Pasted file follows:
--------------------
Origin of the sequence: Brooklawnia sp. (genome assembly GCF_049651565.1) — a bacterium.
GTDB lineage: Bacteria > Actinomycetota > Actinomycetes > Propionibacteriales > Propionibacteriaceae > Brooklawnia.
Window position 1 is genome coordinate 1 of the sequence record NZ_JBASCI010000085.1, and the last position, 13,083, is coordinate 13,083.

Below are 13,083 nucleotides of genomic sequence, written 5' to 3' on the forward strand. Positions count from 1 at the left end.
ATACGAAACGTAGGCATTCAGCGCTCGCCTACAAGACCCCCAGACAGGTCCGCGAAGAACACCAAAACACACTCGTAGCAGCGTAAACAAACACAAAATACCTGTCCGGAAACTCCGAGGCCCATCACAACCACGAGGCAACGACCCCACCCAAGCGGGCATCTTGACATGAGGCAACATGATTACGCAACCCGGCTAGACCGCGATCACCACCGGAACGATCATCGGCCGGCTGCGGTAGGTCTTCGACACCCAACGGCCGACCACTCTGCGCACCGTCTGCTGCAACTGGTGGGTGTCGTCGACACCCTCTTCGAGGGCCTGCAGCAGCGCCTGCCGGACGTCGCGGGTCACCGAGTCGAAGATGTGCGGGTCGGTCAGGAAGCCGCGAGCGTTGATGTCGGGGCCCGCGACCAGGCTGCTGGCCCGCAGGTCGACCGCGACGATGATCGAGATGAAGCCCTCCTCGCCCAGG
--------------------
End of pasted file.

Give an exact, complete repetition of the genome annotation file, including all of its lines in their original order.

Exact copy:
Origin of the sequence: Brooklawnia sp. (genome assembly GCF_049651565.1) — a bacterium.
GTDB lineage: Bacteria > Actinomycetota > Actinomycetes > Propionibacteriales > Propionibacteriaceae > Brooklawnia.
Window position 1 is genome coordinate 1 of the sequence record NZ_JBASCI010000085.1, and the last position, 13,083, is coordinate 13,083.

Below are 13,083 nucleotides of genomic sequence, written 5' to 3' on the forward strand. Positions count from 1 at the left end.
ATACGAAACGTAGGCATTCAGCGCTCGCCTACAAGACCCCCAGACAGGTCCGCGAAGAACACCAAAACACACTCGTAGCAGCGTAAACAAACACAAAATACCTGTCCGGAAACTCCGAGGCCCATCACAACCACGAGGCAACGACCCCACCCAAGCGGGCATCTTGACATGAGGCAACATGATTACGCAACCCGGCTAGACCGCGATCACCACCGGAACGATCATCGGCCGGCTGCGGTAGGTCTTCGACACCCAACGGCCGACCACTCTGCGCACCGTCTGCTGCAACTGGTGGGTGTCGTCGACACCCTCTTCGAGGGCCTGCAGCAGCGCCTGCCGGACGTCGCGGGTCACCGAGTCGAAGATGTGCGGGTCGGTCAGGAAGCCGCGAGCGTTGATGTCGGGGCCCGCGACCAGGCTGCTGGCCCGCAGGTCGACCGCGACGATGATCGAGATGAAGCCCTCCTCGCCCAGG